The Trafficking in Persons (TIP) Report for 2021, issued last Thursday (July 1), demotes Thailand from Tier 2 to the Tier 2 Watchlist for the first time in four years.
The report said less effort had been demonstrated in combatting the problem, with forced migrant labour among Washington’s main concerns.
“The government did not demonstrate overall increasing efforts compared to the previous reporting period, even considering the impact of the COVID-19 pandemic on its anti-trafficking capacity,” the report said.
“Smugglers, brokers, employers, and others exploit Thai and migrant workers in labour trafficking in commercial fishing and related industries, the poultry industry, manufacturing, agriculture, domestic work, and street begging,” the report said.
The downgrade came as a shock to the government, which last year started lobbying to be upgraded to Tier 1. The Foreign Ministry said it was disappointed, saying the report “does not reflect fairly the significant efforts and concrete progress Thailand has made in combatting human trafficking”.
“The TIP report, after all, unilaterally makes an evaluation from the US’s very own view and by no means represents any international standard,” it said in a statement.
The Thai government attaches great importance to combatting human trafficking, the ministry said.
“All measures taken by Thailand are meant for the betterment of the Thai society, raising its standards in protecting and preventing Thai citizens and foreign nationals in Thailand, including migrant workers, from falling victims to human trafficking,” it added.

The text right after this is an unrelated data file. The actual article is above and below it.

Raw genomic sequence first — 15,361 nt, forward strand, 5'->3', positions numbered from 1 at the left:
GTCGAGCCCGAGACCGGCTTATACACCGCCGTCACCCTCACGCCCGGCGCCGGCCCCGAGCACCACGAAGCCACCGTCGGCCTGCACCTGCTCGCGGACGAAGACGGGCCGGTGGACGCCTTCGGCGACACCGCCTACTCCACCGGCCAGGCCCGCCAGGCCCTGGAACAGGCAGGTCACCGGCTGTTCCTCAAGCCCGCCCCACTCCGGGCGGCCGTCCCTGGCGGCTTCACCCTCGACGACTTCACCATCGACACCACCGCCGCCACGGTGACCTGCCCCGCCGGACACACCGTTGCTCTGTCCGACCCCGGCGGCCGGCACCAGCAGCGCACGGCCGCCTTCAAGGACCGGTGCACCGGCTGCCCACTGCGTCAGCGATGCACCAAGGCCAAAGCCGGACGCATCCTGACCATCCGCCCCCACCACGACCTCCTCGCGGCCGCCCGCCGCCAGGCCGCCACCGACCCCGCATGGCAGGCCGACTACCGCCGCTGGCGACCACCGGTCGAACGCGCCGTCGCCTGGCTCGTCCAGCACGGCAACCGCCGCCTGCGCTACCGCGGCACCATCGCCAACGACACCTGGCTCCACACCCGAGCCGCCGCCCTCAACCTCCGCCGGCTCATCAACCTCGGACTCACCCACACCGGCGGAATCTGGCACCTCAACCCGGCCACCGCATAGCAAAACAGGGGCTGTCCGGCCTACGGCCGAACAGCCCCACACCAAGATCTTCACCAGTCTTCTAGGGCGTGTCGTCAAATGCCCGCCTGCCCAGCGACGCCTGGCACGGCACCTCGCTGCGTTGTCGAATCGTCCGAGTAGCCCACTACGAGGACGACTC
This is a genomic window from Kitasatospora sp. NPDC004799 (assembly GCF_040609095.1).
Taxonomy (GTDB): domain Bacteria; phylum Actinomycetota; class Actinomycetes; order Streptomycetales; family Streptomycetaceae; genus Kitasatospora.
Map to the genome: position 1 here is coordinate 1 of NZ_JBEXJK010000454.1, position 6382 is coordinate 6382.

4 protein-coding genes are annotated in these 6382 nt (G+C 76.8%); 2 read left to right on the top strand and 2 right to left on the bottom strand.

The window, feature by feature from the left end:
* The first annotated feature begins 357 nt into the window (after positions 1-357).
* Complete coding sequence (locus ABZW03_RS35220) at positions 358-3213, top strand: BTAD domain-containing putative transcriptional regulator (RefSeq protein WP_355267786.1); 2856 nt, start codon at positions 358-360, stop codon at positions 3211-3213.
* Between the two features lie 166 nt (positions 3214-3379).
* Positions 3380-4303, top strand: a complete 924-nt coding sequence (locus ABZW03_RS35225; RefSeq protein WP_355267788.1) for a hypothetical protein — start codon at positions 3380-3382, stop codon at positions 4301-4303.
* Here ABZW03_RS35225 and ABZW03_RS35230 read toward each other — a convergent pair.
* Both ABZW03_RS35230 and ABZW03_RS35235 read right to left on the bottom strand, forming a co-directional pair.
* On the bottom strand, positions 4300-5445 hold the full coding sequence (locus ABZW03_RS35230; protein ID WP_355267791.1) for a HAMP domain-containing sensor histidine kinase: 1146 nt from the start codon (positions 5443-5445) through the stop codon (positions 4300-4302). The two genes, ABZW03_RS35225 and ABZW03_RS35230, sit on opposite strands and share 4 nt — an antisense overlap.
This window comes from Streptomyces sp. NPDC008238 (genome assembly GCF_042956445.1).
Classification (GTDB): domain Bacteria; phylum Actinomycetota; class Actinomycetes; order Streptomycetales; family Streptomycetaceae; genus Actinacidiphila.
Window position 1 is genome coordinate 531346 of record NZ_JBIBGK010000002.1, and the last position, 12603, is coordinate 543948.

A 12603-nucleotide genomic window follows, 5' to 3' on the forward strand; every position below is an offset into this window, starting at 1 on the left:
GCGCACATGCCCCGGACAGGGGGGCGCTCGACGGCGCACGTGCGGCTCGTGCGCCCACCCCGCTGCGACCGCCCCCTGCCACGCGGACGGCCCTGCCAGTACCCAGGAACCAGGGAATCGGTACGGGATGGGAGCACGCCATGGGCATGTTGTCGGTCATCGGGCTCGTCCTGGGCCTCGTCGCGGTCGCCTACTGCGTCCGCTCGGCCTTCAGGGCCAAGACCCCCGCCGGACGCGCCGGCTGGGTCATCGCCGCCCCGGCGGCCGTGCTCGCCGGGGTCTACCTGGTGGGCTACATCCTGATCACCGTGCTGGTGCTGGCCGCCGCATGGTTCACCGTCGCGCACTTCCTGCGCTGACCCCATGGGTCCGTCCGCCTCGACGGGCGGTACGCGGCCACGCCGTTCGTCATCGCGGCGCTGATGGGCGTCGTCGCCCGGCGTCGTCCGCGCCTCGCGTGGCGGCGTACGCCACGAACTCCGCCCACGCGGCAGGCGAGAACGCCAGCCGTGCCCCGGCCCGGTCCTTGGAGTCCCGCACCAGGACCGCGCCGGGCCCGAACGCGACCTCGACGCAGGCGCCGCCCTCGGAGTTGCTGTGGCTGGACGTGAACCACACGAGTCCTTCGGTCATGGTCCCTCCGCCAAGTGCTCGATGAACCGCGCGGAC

In 2020, despite the COVID-19 pandemic, Thailand’s achievements in key areas included an increase in prosecution efficacy, the ministry countered. More than 90% of submitted cases were brought to court within one year while more than 67% of offenders were handed harsh sentences that included jail terms of five years or more, the statement said.
Complicit officials were also punished and online human trafficking, a rising form of trafficking during the pandemic, was cracked down upon, according to the Foreign Ministry.
Outlining other efforts, the ministry said Thailand has focused on protection, adding that victim-centred and trauma-informed care approaches continue to be undertaken to protect victims of human trafficking in partnership with civil society organisations.
Migrant workers from Cambodia, Laos and Myanmar were granted an extended period of stay in Thailand until March 31, 2022 as a part of COVID-19 pandemic measures. Some 240,572 migrant workers received protection and welfare, thus minimising the risks of them falling prey to human traffickers, the ministry said.